In order to understand this story, we'll need an appropriate mental model of Git. At their core, version control systems save previous states of a project. That way programmers can wind back time to figure out how bugs were introduced. An analogy could be recording a chess game so that interested observers could analyze important moves. Take, for instance, Deep Blue versus Kasparov, 1997, Game 6.
1.e4 c6 2.d4 d5 3.Nc3 dxe4 4.Nxe4 Nd7 5.Ng5 Ngf6 6.Bd3 e6 7.N1f3 h6 8.Nxe6 Qe7 9.O-O fxe6 10.Bg6+ Kd8 11.Bf4 b5 12.a4 Bb7 13.Re1 Nd5 14.Bg3 Kc8 15.axb5 cxb5 16.Qd3 Bc6 17.Bf5 exf5 18.Rxe7 Bxe7 19.c4 1-0
Finding the board state at a moment in time requires beginning at a known state (usually the standard setup) and applying one move at a time. This is pretty much the approach used by traditional source control systems such as SCCS, RCS and their many decedents. It's called the changeset storage method and it's the most common approach used by version control systems. The system saves the difference between individual files each time they are changed.
Git, by contrast, saves a snapshot of the entire project at each state in the past. In chess, the equivalent would be saving a copy of the complete board after every move:2
rnbqkbnr/pppppppp/8/8/8/8/PPPPPPPP/RNBQKBNR rnbqkbnr/pppppppp/8/8/4P3/8/PPPP1PPP/RNBQKBNR rnbqkbnr/pp1ppppp/2p5/8/4P3/8/PPPP1PPP/RNBQKBNR rnbqkbnr/pp1ppppp/2p5/8/3PP3/8/PPP2PPP/RNBQKBNR rnbqkbnr/pp2pppp/2p5/3p4/3PP3/8/PPP2PPP/RNBQKBNR
Obviously this approach requires much more storage space. A lot of
that space is used to record pieces (such as the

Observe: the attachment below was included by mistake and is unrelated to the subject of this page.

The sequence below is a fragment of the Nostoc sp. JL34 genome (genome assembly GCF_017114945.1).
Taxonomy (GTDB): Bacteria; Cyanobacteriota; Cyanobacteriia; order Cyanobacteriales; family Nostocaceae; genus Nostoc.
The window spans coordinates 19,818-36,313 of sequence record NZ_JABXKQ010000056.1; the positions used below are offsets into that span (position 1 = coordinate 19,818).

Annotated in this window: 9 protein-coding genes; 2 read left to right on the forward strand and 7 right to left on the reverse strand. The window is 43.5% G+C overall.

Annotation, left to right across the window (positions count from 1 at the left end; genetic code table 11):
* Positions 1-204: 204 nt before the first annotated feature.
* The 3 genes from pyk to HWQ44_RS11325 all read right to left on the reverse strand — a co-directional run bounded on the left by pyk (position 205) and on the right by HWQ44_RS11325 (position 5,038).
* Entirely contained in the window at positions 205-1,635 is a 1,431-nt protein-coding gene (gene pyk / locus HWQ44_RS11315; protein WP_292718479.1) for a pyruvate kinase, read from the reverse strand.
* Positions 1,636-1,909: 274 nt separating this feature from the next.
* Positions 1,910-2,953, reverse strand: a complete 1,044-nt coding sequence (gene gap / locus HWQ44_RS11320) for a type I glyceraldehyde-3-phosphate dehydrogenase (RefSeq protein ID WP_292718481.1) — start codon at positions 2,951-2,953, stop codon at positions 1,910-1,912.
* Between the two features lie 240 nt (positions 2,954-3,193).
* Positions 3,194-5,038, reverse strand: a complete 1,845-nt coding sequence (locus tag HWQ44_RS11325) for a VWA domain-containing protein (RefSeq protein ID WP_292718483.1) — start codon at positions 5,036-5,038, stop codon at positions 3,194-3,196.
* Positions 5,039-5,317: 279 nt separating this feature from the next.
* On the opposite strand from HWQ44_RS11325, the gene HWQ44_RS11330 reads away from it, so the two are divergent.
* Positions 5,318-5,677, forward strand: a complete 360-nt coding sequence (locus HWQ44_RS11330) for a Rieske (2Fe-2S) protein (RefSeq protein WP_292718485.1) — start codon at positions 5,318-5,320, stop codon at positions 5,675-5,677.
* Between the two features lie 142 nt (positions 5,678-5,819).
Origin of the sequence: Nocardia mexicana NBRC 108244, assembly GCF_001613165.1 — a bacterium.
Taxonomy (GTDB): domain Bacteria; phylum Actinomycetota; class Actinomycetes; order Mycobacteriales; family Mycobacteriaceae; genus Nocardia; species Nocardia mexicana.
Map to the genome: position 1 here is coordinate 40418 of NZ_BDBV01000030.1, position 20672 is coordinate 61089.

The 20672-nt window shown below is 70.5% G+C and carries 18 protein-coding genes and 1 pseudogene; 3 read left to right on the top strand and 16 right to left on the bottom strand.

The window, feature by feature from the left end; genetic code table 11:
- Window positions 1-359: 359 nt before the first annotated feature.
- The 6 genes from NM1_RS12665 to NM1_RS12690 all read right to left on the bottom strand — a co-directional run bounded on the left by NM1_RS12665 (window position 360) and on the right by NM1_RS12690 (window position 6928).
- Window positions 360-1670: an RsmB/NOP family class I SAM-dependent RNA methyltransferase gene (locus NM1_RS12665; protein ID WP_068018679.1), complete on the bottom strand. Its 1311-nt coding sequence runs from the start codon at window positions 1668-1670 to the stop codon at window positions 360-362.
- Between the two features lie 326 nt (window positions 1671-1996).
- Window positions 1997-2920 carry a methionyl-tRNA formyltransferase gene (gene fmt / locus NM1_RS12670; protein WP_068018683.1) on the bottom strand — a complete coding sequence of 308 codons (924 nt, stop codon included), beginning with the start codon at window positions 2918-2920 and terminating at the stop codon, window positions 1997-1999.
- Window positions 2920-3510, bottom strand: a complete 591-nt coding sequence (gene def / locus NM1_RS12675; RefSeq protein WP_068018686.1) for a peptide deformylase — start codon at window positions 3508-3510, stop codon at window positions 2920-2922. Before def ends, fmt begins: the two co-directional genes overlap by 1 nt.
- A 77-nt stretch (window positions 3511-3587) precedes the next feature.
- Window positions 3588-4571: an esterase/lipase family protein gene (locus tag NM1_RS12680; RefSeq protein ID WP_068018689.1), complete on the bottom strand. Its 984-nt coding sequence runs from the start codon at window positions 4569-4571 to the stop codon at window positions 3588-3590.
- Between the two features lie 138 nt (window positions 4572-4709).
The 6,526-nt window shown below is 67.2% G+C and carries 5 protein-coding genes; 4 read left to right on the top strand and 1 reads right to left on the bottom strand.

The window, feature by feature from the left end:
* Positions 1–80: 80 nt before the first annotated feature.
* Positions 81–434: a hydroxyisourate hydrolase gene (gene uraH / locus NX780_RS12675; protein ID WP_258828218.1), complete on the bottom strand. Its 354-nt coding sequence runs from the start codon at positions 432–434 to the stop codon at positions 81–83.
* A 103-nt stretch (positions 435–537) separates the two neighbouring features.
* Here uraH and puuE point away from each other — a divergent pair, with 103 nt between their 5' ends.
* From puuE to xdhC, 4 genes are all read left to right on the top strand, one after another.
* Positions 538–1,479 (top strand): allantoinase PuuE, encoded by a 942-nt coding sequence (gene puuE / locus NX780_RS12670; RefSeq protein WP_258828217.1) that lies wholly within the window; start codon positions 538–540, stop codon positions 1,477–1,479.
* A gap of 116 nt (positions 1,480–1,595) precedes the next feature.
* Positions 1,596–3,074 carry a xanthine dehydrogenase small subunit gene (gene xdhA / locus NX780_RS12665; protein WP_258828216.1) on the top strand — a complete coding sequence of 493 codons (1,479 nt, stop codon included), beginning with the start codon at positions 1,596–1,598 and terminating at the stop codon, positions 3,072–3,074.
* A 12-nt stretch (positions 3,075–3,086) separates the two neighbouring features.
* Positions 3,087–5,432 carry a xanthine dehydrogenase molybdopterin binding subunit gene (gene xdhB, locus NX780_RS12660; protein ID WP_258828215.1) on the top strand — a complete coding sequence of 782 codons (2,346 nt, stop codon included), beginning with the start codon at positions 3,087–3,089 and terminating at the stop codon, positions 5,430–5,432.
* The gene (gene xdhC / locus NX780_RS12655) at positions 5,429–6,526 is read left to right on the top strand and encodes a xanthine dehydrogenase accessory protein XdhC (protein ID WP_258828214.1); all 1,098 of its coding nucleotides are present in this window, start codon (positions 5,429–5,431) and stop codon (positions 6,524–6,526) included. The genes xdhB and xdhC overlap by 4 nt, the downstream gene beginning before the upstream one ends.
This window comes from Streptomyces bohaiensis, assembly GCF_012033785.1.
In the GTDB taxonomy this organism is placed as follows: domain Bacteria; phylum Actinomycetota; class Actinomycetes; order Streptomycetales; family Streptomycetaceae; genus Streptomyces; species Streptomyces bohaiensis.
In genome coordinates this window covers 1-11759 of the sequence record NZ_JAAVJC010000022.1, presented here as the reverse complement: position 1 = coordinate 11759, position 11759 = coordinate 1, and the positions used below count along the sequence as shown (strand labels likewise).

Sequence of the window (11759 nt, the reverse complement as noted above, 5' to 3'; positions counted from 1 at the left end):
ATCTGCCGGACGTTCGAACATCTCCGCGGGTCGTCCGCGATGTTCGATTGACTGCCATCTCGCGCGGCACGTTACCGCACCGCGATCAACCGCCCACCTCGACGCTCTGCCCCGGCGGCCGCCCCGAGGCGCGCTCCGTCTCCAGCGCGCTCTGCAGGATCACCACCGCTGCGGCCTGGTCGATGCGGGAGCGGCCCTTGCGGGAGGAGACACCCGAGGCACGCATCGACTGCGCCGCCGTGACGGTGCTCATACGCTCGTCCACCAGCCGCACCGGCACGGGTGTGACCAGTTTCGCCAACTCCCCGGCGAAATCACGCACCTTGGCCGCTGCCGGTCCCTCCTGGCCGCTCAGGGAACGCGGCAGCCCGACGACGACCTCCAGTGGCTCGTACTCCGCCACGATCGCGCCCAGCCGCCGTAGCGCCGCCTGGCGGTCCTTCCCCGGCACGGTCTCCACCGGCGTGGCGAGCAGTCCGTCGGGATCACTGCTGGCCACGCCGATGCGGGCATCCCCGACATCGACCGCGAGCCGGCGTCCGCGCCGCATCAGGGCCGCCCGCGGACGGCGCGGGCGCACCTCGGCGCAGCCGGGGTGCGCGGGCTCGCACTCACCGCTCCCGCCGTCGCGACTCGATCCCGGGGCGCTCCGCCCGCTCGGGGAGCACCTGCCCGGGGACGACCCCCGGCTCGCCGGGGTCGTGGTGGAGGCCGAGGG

that are rarely moved. The advantage is that it's a lot easier to
return to a previous state. Instead of applying changesets one at a
time, you can get previous states all at once.
Now Git has some tricks up its sleeves to reduce the storage problem. According to the Pro Git:
Git is a content-addressable filesystem. Great. What does that mean? It means that at the core of Git is a simple key-value data store. What this means is that you can insert any kind of content into a Git repository, for which Git will hand you back a unique key you can use later to retrieve that content.
To go back to the chess analogy, suppose I wanted to store many games
where each move is a snapshot of the board. One way to do this would
be to assign a number to each unique board position as they are
added. So the initial state could be labeled
0 and the state after
1. e4 could be called
1. After storing the first four moves of
game 6, I'd have a table that looked like this:
This is convenient because every game starts with position
instead of the 44 character Forsyth string. Then if white uses the
most common opening move, the
next position is
#1. Now for chess, this strategy is limited because
there are something like 2.2 * 1046 board
and the maximum Forsyth code is 71
this sort of coding wouldn't save all that much space.